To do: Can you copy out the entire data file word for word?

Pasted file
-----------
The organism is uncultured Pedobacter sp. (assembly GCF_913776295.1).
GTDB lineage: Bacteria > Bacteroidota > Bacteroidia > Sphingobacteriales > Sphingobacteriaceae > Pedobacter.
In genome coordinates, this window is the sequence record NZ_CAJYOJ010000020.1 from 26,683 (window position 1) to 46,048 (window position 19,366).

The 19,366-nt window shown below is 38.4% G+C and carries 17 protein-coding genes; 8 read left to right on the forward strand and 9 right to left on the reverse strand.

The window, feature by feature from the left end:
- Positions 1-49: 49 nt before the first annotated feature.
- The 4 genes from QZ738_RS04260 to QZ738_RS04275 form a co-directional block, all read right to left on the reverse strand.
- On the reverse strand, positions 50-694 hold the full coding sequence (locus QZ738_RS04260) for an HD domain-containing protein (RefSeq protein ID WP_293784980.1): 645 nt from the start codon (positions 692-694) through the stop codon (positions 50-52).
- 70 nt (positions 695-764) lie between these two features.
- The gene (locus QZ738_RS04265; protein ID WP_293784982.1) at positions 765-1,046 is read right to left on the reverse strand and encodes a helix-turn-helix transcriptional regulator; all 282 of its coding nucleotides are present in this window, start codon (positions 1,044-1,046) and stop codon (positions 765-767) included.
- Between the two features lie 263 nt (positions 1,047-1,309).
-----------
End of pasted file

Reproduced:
The organism is uncultured Pedobacter sp. (assembly GCF_913776295.1).
GTDB lineage: Bacteria > Bacteroidota > Bacteroidia > Sphingobacteriales > Sphingobacteriaceae > Pedobacter.
In genome coordinates, this window is the sequence record NZ_CAJYOJ010000020.1 from 26,683 (window position 1) to 46,048 (window position 19,366).

The 19,366-nt window shown below is 38.4% G+C and carries 17 protein-coding genes; 8 read left to right on the forward strand and 9 right to left on the reverse strand.

The window, feature by feature from the left end:
- Positions 1-49: 49 nt before the first annotated feature.
- The 4 genes from QZ738_RS04260 to QZ738_RS04275 form a co-directional block, all read right to left on the reverse strand.
- On the reverse strand, positions 50-694 hold the full coding sequence (locus QZ738_RS04260) for an HD domain-containing protein (RefSeq protein ID WP_293784980.1): 645 nt from the start codon (positions 692-694) through the stop codon (positions 50-52).
- 70 nt (positions 695-764) lie between these two features.
- The gene (locus QZ738_RS04265; protein ID WP_293784982.1) at positions 765-1,046 is read right to left on the reverse strand and encodes a helix-turn-helix transcriptional regulator; all 282 of its coding nucleotides are present in this window, start codon (positions 1,044-1,046) and stop codon (positions 765-767) included.
- Between the two features lie 263 nt (positions 1,047-1,309).